About 75 percent of Alice in Bed is factually true; and the other 25 percent is, I like to think, plausible. Like many people of the era, the Jameses burned many of their letters, and I like to imagine that the scenes I invented were channeled from the letters that went up in smoke.
I read everything Alice James wrote, which is to say, her letters and her diary. I combed through hundreds of James family letters; studied Henry’s novels, travel diaries, journals, and autobiographical writing, William’s letters, journals, psychological papers, and forays into the occult. (He was fascinated with psychics and famous for hypnotizing guests at Beacon Street dinner parties.)
I read histories of Harvard; late 19th medical tracts, steamship narratives and railroad timetables. I wanted to know how people talked, what words they used; how many trunks they took when they sailed to Europe and what the hotels were like.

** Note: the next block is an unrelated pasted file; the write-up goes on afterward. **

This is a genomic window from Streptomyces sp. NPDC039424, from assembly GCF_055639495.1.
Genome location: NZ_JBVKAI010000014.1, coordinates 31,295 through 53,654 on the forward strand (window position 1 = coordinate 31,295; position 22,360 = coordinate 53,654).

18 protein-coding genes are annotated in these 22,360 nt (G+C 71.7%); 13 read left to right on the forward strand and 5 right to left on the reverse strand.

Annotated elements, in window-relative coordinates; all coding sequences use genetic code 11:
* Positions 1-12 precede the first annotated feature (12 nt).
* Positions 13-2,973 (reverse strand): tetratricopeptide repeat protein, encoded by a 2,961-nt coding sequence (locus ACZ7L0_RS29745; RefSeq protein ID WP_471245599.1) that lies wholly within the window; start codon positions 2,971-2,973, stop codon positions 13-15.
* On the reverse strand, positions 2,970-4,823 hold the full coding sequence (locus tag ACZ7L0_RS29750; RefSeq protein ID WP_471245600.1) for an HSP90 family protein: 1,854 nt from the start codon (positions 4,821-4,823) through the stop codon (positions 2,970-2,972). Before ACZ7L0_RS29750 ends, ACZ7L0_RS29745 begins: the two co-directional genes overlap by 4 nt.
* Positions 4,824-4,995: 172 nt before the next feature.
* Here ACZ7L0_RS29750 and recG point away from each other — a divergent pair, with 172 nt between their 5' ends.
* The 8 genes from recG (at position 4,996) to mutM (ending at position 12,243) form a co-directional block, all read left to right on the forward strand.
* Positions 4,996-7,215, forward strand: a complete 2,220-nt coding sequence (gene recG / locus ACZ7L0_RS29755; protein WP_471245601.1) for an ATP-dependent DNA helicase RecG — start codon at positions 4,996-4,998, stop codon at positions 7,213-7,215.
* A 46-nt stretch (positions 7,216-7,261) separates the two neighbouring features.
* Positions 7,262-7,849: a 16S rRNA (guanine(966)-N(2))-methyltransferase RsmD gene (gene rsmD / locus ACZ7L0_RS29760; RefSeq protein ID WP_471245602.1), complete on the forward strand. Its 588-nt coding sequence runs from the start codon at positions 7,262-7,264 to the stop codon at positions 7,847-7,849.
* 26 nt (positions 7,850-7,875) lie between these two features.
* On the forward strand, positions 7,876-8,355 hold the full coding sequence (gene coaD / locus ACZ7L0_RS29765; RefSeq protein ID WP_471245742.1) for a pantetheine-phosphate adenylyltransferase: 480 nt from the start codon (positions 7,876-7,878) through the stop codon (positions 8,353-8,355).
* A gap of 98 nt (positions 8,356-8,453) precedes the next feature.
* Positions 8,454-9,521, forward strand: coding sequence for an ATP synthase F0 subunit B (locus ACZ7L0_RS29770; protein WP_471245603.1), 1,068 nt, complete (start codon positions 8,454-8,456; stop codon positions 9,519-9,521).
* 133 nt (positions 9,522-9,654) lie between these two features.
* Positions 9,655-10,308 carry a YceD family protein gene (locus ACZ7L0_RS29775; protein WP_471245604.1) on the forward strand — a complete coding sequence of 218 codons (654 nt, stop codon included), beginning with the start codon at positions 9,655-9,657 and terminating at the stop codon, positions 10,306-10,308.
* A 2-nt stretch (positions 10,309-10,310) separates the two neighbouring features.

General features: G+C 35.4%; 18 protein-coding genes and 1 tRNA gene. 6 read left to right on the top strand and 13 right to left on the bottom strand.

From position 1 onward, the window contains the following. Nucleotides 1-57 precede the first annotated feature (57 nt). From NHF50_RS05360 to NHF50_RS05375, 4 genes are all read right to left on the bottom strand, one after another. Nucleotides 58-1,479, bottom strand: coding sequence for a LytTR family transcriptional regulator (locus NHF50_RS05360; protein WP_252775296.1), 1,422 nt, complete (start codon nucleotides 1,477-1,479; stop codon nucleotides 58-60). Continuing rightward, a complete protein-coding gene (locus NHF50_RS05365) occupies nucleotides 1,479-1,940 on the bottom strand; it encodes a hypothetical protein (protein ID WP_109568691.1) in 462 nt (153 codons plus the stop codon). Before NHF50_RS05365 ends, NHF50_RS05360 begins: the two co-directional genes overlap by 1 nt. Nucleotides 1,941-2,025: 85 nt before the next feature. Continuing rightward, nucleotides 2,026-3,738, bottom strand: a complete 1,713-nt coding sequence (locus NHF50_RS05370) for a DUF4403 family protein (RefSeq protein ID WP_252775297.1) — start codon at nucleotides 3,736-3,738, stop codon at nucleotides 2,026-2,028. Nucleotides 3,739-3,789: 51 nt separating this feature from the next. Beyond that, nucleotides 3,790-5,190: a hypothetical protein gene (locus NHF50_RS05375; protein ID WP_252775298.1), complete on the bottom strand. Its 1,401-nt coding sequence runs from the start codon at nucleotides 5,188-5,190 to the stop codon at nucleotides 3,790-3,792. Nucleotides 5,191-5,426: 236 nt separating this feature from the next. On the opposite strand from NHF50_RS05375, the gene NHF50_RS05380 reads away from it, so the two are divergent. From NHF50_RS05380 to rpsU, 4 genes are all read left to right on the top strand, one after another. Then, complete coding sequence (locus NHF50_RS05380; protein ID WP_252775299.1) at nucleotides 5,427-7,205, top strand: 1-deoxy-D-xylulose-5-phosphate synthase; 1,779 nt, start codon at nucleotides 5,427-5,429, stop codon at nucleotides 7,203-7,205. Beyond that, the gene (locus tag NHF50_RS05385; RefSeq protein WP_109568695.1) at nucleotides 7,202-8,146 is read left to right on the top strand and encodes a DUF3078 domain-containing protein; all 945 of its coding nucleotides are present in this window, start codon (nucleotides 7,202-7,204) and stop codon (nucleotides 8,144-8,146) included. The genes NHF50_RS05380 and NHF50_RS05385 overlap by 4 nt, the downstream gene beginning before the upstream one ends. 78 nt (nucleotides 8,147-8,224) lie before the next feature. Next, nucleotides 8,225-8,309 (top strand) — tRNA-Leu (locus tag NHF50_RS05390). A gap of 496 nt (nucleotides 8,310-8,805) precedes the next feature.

As I was interested primarily in recreating the world of women, I researched clothing and hairstyles as well as the sort of helpful advice dispensed to women in magazines such as Godey’s Lady’s Book.
The 19th century was a great age for friendship and of letters. Our age seems impoverished by contrast.
Q: How did you pick the book's title, and what does it signify for you?
A: At first I wanted to call it “Arm Yourself Against My Dawn,” an excerpt from a letter Alice wrote to her brother William. The rest of the quote was, which shall cast you and Harry into obscurity. It is so deliciously Alice; she is joking but there is a hard core of truth in it.
But I could never remember the title exactly, so I decided on “Alice in Bed,” although it had already been the title of a play by Susan Sontag and a novel by Cathleen Schine.
It’s a play on words, obviously; Alice’s bed is her sickbed; but it is also the bed she shares with her lovers, Sara Sedgwick and Katherine Loring, and the place where she dreams her life.
Q: The novel jumps around chronologically--did you plan the structure before you started writing, or did it develop as you went along?
A: It developed slowly; I actually rewrote the novel three times. Alice’s mind is astonishingly creative, but at some point we need her to get up and do things.